Local rockers rally for a friend
Tore Down House at the flea market
By Michael Witthaus email@example.com
A strong sense of justice guides Mark Huzar. It’s evident in the music he makes with Tore Down House, the band he formed in 2006 with friend and drummer John Michaud. One Huzar original, “American Farmer,” borrows a riff from the Allman Brothers’ “Every Hungry Woman.” However, the song’s refrain is not about love gone wrong, but about a world turned upside down. Pondering a family farm facing foreclosure, Huzar rails, “Mr. Banker, tell me ain’t you got no soul? Breaking my back in the hot sun trying to dig out of this hole.”
“I get so fed up with the world sometimes, that I have to say what I gotta say,” said Huzar in a recent phone interview. “People are getting thrown by the wayside, losing jobs — it’s terrible.”
When the opportunity presents itself, Huzar and his band do what they can to help. A few years back, he befriended Ed “Lone Wolf” Bedard at the Londonderry Flea Market. Bedard sold handmade trinkets every weekend. “He’s got a million stories,” Huzar said. “He’s one of those guys — a carpenter and handyman, a character.”
Sometime last year, the 70-something man seemed to disappear. Huzar didn’t see his booth at the flea market for weeks, and he grew concerned. Bedard had crafted a dreamcatcher as a wedding present for Huzar and his wife, and he considered him a friend.
So Huzar started asking around. “He was living with this woman for 30 years and she passed away. It was her house, and the state took it away. He had nowhere to go, and then his car got wrecked in the same month. He was homeless.”
Huzar decided to follow the words of his own song: “People starving all over the world, we’ve got the power to make it right.” He and his band held a benefit show at the Flea Market last fall and raised a few hundred dollars for Bedard. A year later, Bedard’s hard times haven’t abated, with a monthly government check barely covering his rent. Huzar went to the New Hampshire state housing authority and signed Bedard up for Section A housing, but he’s on a long waiting list.
“He gets 480 bucks a month from the government and rent is 400,” Huzar said. “He has no vehicle. He has all this stuff to make things, but he can’t get to the flea market to sell it.
So on Saturday, Aug. 22, Tore Down House will play another benefit for their friend. The band will perform for a few hours, and a big part of the fundraising will come from a raffle. Prizes include a gift card from Daddy’s Junky Music, where Huzar works repairing guitars, along with gift baskets made by Huzar’s wife. Michaud’s wife is a photographer; she will offer a sitting.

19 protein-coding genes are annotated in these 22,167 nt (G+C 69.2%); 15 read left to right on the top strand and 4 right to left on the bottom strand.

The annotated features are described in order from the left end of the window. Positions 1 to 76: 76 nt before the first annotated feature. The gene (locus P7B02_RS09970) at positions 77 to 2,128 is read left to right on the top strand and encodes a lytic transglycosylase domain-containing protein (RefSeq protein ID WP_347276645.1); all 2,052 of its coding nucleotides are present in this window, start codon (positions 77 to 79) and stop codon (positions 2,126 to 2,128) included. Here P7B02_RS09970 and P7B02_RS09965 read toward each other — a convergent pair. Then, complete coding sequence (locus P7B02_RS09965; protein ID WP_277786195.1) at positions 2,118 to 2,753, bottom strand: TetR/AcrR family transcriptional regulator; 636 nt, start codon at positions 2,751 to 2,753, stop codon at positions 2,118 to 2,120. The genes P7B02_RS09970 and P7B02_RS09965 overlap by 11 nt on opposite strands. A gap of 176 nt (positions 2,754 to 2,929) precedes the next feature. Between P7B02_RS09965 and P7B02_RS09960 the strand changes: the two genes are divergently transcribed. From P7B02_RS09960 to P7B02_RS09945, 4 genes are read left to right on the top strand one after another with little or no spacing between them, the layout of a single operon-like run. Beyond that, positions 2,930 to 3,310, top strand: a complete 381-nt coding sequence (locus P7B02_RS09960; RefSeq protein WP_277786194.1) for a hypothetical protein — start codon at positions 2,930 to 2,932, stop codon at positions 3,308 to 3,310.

Huzar hopes other vendors will also pitch in.
“Ed has been a fixture at the flea market for many years selling his handmade one-of-a-kind creations,” he said. “He always had time to strike up a conversation and go out of his way for everyone he met … it’s just not the same without him.”
Tore Down House was named after a 1995 Scott Henderson album.
“I thought it was a cool blues phrase,” said Huzar, adding that while the band owes a debt to Gov’t Mule and the Allmans, “we’re not a jam band in a 20-minute solo sense. We play plenty of tunes people dance to, but if the mood strikes, we’ll jam.”
The group added some serious muscle when bass player Dave Guilmette (Wan-Tu Blues Band, Grinning Lizards) joined late last year. “He definitely fills the bill with us,” Huzar said. “We’ve gone through a lot of bass players.”
It’s been a busy summer for the band; in addition to Sunday’s benefit, they’ll play Makris Steak House in Concord on Friday and Giuseppe’s Showtime Pizzeria in Meredith on Saturday. They’ve had great success in the Lakes Region, performing on Bike Weekend and building a solid following at Tower Hill Tavern in Weirs Beach.
Their set list ranged from the tried and true — CCR, Clapton and Skynyrd — to nuggets from Otis Redding, Rare Earth and Poppa Chubby.
“Some covers we do verbatim,” Huzar said. “Others we take and make our own, breathe a little new life into them.” One highlight is a revved up version of Johnny Cash’s “Folsom Prison Blues” that passes the original in both lanes.
They’ll also slip in a few originals.
“I woodshedded all last winter and came up with 11 or so tunes,” said Huzar, who hopes to go into the studio and make the band’s first record in late fall or early winter. “We just want to carve a niche with our brand of music in this great big world, mixing some of the classics with our own.”